Gallstones can occur with or without producing symptoms.
About 70 per cent of people who have gallstones do not have noticeable symptoms and are often unaware that they have them. Gallstones may be discovered only during investigations for other problems. For this reason, they are sometimes called 'silent' gallstones.
Symptoms of gallstones generally occur when a stone becomes lodged in one of the ducts (tubes) that carry the bile to and from the gallbladder (these include the cystic duct and the bile ducts).
The most common symptom of gallstones is known as biliary colic, which is described as pain that:
- is felt in the upper right section or centre of your abdomen and may run through to your back, between the shoulder blades or into your right shoulder;
- often comes on suddenly, increases quickly and may last from a few minutes to several hours before subsiding; and
- may be moderate to severe.
Biliary colic usually settles when the gallstone moves, unblocking the affected bile duct(s) and releasing the pressure on the gallbladder. If the duct remains blocked, complications can result.
Attacks of biliary colic are commonly recurrent (repeating). They often occur after a fatty meal, as fat intake stimulates the gallbladder to squeeze its stored bile into the small intestine to help digestion.
Symptoms such as belching, bloating, fat intolerance and indigestion are not usually caused by gallstones, and are unlikely to be improved by removing them.
Symptoms requiring immediate attention
Gallstone signs and symptoms that require immediate medical attention include:
- fever, sweating and chills;
- steady, severe abdominal pain that persists for longer than a few hours;
- abdominal pain that is so intense you cannot sit still;
- nausea and vomiting associated with the abdominal pain; or
- jaundice — a yellowing of the skin or whites of the eyes.
These signs and symptoms can indicate serious gallstone complications.
Fever and severe abdominal pain (with or without nausea and vomiting) that does not get better after a few hours may indicate infection or inflammation of the:
- gallbladder (a condition known as cholecystitis);
- bile duct (cholangitis); or
- pancreas (pancreatitis).
The pancreas is a digestive gland near the gallbladder that produces insulin and digestive enzymes. The digestive enzymes flow into the small intestine through the same opening as the bile duct, so can be affected by a gallstone.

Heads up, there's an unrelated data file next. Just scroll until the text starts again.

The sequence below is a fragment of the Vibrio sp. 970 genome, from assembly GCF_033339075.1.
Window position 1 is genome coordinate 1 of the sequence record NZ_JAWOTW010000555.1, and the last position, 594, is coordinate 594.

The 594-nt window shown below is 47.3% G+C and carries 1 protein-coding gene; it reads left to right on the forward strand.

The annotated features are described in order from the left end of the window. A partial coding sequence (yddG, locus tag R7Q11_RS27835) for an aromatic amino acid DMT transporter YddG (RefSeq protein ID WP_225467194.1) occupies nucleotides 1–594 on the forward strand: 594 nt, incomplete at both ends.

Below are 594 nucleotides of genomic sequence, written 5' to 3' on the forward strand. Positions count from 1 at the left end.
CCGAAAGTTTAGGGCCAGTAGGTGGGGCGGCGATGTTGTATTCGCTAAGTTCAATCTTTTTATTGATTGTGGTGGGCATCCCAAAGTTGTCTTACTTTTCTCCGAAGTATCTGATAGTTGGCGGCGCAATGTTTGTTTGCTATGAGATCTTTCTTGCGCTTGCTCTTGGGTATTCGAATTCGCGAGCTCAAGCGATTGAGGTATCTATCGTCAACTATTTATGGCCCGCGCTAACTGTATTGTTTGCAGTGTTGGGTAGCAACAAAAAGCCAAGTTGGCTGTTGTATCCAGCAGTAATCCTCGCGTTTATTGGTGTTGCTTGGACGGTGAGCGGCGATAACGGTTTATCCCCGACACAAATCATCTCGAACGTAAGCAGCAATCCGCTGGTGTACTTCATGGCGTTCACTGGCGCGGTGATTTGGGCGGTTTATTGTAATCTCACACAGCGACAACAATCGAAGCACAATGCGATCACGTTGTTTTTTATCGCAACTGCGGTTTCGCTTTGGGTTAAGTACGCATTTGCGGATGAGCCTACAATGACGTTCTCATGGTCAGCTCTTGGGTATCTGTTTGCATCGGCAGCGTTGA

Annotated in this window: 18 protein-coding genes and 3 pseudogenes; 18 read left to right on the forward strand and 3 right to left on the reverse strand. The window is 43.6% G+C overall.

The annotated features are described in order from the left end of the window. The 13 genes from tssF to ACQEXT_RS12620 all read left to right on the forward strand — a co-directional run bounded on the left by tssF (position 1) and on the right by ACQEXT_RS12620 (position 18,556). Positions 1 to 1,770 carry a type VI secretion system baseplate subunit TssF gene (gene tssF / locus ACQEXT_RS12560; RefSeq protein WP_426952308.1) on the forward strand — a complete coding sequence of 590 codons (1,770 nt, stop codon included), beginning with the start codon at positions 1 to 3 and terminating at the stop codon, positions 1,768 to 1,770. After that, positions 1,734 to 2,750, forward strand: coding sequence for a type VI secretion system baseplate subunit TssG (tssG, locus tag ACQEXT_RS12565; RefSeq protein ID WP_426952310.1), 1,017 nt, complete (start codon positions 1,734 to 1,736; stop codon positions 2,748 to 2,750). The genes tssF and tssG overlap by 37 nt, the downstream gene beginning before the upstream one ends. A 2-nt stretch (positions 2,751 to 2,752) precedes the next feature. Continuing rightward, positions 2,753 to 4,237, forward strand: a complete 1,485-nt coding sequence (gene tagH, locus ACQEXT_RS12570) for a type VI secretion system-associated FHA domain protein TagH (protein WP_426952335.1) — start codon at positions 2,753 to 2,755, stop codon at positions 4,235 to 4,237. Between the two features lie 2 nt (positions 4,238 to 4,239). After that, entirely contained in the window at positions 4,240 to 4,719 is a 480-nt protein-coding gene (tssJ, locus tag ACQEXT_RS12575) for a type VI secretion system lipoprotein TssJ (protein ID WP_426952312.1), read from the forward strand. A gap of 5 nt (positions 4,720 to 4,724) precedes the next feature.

Jaundice occurs when the main bile duct becomes blocked, leading to the build-up of a substance called bilirubin in the bloodstream. Jaundice can be a symptom of cholangitis.
If you have any of these serious symptoms you should seek medical care immediately.
Last Reviewed: 01/09/2015
1. National Institute of Diabetes and Digestive and Kidney Diseases (NIDDK). Gallstones (updated 27 Nov 2013). http://www.niddk.nih.gov/health-information/health-topics/digestive-diseases/gallstones/Pages/facts.aspx (accessed Aug 2015). 2. NHS Choices. Gallstones (updated 18 Nov 2013). http://www.nhs.uk/conditions/gallstones/pages/introduction.aspx (accessed Aug 2015).
Gallstones are usually small stones formed in your gallbladder, which is an organ that stores bile to help digest food. They can cause problems if they get stuck at the opening of the gallbladder or pass beyond.
Complications relating to gallstones include: inflammation of the gallbladder (cholecystitis), bile duct (cholangitis), and pancreas (biliary pancreatitis); and obstruction of the intestine (gallstone ileus).
Several tests may be used in the diagnosis of gallstones, including blood tests, ultrasound and other imaging tests.
Gallstones that are causing symptoms can be treated by removing the gallbladder using a procedure called cholecystectomy.
Gallstones: what are they?
Gallstones are stone-like deposits that form in the gallbladder. There are 2 main types of gallstones: cholesterol stones and pigment stones.